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Nichols Kaster Files Lawsuit on Behalf of Incarcerated Women to Challenge Inhumane Mold Conditions at Huron Valley Correctional Facility

Nichols Kaster together with co-counsel filed a federal lawsuit against the Michigan Department of Corrections, its Director Heidi Washington, and eleven other individuals alleging "dangerous living conditions" at Michigan’s only women's prison located in Ypsilanti, Michigan.  

According to the new class action complaint, the facility is in such a dilapidated condition that, when it rains, water pours into the building and sits stagnant and then creates mold.  One worker reported that the roof leaked so badly that it shorted out the lights.  Others reported the mold in the ceiling being so bad that when it rained, the water coming out of the moldy ceiling was brown and "it looked like coffee coming out of the ceiling."  To make matters worse, the exhaust systems at the prison are broken and inadequate, thus providing "an environment conducive for the mold to develop and grow throughout the facility".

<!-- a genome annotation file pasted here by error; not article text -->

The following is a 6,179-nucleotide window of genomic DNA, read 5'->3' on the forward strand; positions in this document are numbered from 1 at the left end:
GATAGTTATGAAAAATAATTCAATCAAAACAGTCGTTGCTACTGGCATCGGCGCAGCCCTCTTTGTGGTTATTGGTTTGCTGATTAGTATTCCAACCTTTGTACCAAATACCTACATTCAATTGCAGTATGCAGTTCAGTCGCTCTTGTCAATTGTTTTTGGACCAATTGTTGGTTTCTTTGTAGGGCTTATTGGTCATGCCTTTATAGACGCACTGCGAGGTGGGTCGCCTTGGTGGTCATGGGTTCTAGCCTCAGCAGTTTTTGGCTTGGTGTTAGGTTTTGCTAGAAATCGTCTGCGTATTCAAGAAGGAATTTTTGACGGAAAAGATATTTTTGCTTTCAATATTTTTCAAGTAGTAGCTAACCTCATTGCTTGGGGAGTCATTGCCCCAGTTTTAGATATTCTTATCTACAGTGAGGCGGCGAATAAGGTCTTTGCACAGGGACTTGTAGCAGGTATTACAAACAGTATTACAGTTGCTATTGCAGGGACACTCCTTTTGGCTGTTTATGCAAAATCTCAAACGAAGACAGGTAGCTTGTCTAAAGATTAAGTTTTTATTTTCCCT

The prisoners have been showing signs of symptoms of mold exposure for years, and their complaints have gone ignored.  Not only that, but the MDOC employees who work there are also exposed to the conditions on a daily basis.

Exposure to mold spores can cause symptoms such as skin rash and itching, respiratory infections, headaches, dizziness, nosebleeds, nasal stuffiness, throat irritation, coughing, watery eyes, or wheezing. Mold exposure may also lead to muscle cramps, numbness in extremities, weight gain, light sensitivity, and hair loss. Some individuals develop serious infections in their lungs when they are exposed to mold, causing shortness of breath, chest tightness, and diseases like pneumonia or a pulmonary hemorrhage.  Mold exposure may also lead to or contribute to insomnia, anxiety, depression, loss of appetite, confusion, and trouble concentrating. Long-term exposure to toxic mold can affect the brain and lead to nervous-system challenges and cognitive and emotional impairments.

The lawsuit is seeking monetary relief and a court order to force the MDOC to make the prison safe.  It has already attracted much attention, and has been covered by the Detroit News, the Detroit Free Press, and Detroit ABC WXYZ.

Plaintiffs are represented by Rebekah Bailey, Matthew Morgan, and Nicole Schladt.  Nichols Kaster is working together with Marko Law, Pitt McGehee, Steingold Law, and Excolo Law.  The attorneys also represent a putative class of women impacted by the reoccurring scabies outbreaks at WHV.

For further information, please contact our clerk Jake Smith at 612-256-3253.

Photo by Ye Jinghan on Unsplash